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Vic Tayback: A Look Back at the Life and Career of the Famed "Alice" Actor From "Mel's Diner" on TV and at the Movies

Herbie J Pilato

Photo bythe Classic TV Preservation Society


In the 1960s and 1970s, he was a recognizable face on television and at the movies. In 1974, he was cast as Mel Sharples in Martin Scorsese's iconic feature film Alice Doesn't Live Here Anymore. Two years later, he reprised the role in that movie's small-screen Alice sitcom adaptation. His name was Vic Tayback, and he died of a heart attack in 1990.

A Closer Look

Vic Tayback was born of Syrian Arabic heritage on January 6, 1930, in New York City, New York, to Najeeb James and Helen Tayback.

In 1949, he attended and graduated from Burbank High School in Burbank, California around the same time as legendary actress Debbie Reynolds (who graduated one year later from the same school).

When he was 25, and before he began his career in the entertainment industry, Tayback served in the United States Navy.

During his days as an aspiring actor, he worked for various temporary employment agencies between acting gigs, including the Kelly Corporation.

With fellow thespians Richard Chamberlain (soon to be TV's Dr. Kildare), and Sally Kellerman (who played Hot Lips in the M*A*S*H movie before Loretta Swit did so in the M*A*S*H TV show), Tayback founded the theatre group Company of Angels in Los Angeles.

He went on to land many supporting roles in movies, including Bullitt (1968), and to make countless guest appearances on TV. Then came his most famous role as Alice, the comedy series starring Linda Lavin in which he starred from 1976 to 1985.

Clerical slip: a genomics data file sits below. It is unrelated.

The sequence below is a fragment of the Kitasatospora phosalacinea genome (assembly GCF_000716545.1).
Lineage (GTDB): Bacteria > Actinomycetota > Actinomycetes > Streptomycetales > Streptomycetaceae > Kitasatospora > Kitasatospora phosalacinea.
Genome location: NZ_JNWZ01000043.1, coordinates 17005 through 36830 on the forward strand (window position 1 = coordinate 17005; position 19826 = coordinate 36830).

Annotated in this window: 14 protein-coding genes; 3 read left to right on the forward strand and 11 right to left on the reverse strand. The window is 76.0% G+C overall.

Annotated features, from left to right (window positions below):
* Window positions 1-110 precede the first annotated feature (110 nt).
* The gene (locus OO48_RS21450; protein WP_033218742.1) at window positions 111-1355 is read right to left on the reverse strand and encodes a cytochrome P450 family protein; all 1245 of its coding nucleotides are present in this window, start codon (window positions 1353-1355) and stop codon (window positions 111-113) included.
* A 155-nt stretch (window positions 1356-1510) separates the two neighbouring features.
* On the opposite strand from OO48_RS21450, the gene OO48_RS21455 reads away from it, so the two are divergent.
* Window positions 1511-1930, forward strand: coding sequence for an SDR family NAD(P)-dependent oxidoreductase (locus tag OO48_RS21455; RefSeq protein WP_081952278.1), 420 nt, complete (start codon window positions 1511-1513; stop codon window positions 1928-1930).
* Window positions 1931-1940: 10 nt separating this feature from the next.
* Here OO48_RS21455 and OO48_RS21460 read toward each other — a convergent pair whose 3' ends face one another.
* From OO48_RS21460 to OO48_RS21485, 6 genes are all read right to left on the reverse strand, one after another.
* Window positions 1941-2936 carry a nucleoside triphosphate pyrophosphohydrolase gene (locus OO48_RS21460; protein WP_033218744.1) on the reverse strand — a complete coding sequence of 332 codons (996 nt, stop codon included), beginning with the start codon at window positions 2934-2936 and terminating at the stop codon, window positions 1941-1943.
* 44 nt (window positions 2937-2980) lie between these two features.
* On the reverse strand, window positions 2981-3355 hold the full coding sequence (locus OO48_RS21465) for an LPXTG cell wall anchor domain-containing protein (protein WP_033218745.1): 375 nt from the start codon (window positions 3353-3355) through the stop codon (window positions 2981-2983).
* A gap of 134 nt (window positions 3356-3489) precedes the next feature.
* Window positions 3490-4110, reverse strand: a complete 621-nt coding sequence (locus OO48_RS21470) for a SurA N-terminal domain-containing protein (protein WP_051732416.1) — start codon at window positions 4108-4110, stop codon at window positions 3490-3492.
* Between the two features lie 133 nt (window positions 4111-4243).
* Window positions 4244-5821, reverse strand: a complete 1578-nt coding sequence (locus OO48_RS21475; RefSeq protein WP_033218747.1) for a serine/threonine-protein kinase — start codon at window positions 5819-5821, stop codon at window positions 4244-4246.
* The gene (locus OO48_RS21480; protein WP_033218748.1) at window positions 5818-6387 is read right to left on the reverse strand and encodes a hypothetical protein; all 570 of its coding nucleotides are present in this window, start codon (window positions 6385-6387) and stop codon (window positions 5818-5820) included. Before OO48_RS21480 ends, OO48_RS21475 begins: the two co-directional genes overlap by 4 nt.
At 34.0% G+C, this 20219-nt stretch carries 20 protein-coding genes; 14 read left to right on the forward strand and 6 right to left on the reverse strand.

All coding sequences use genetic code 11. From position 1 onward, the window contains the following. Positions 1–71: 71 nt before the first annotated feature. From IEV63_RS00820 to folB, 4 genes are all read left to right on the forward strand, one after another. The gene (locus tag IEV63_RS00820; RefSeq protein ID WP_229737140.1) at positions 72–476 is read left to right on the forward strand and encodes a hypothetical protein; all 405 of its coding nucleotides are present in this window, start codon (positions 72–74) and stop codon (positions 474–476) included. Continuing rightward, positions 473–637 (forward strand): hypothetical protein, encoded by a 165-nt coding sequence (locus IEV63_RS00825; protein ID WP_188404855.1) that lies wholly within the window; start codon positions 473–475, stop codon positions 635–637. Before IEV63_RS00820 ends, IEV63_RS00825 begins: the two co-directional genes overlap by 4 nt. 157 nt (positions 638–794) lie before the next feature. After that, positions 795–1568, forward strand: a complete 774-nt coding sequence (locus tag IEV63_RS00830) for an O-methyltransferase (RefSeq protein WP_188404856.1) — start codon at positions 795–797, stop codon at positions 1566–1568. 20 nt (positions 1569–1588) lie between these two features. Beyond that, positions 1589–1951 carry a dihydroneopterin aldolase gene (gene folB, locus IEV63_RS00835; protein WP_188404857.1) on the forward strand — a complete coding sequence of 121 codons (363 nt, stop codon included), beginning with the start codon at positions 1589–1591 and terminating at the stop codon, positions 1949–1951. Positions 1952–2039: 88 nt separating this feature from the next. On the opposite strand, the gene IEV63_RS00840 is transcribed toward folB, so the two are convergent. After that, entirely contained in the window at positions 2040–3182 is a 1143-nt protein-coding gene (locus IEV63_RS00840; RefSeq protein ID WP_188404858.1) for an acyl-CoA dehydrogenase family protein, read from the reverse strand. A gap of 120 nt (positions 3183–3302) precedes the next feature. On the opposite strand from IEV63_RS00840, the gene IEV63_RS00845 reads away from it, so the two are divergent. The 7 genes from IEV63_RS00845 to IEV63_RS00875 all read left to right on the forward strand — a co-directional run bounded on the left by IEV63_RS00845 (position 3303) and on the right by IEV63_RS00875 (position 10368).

The role of Mel Sharples on that show earned Tayback two Golden Globe Awards and an Emmy Award nomination.

Tayback continued to make TV and movie appearances including lending his voice to the 1989 animated feature film, All Dogs Go To Heaven.

As fate would have it, he appeared in both the first "The New Man" (1984) and last "Basher Malone" (1988) episodes of the heralded TV anthology series, Tales From the Darkside.

On May 25, 1990, Tayback succumbed to heart failure, and he was interred at Forest Lawn Memorial Park (Hollywood Hills) in Los Angeles.

He was previously married to Sheila McKay Barnard. His son Christopher Tayback graduated from the University of Notre Dame in 1985 and Harvard Law School in 1989. He was a Deputy District Attorney in Los Angeles County from 1989-1991, then served as an Assistant United States Attorney in the Central District of California, Criminal Division. In 2010, he was hired as a trial lawyer with Quinn Emanuel Urquhart & Sullivan, LLP in Los Angeles.

Tayback's brother Joe had a career in radio and owned am station KAZM, which was, for several years, the only radio station in Sedona, Arizona (the same state in which the Alice sitcom was based).

[Note: Certain facts and information in this article were resourced from various entertainment news and media outlets including Britannica.com, History.com, HollywoodReporter.com, IMDb.com, Variety.com, and Wikipedia.org.]

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Herbie J Pilato is the author of several books about pop culture including RETRO ACTIVE TELEVISION, THE 12 BEST SECRETS OF CHRISTMAS, MARY: THE MARY TYLER MOORE STORY, TWITCH UPON A STAR, GLAMOUR, GIDGETS AND THE GIRL NEXT DOOR, DASHING, DARING AND DEBONAIR, and NBC & ME: MY LIFE AS A PAGE IN A BOOK, among others. He's also a TV writer/producer, and has worked for Reelz, Bravo, E!, TLC, and hosted THEN AGAIN WITH HERBIE J PILATO, the hit classic TV talk show (which premiered on Amazon Prime in 2019).

Los Angeles, CA

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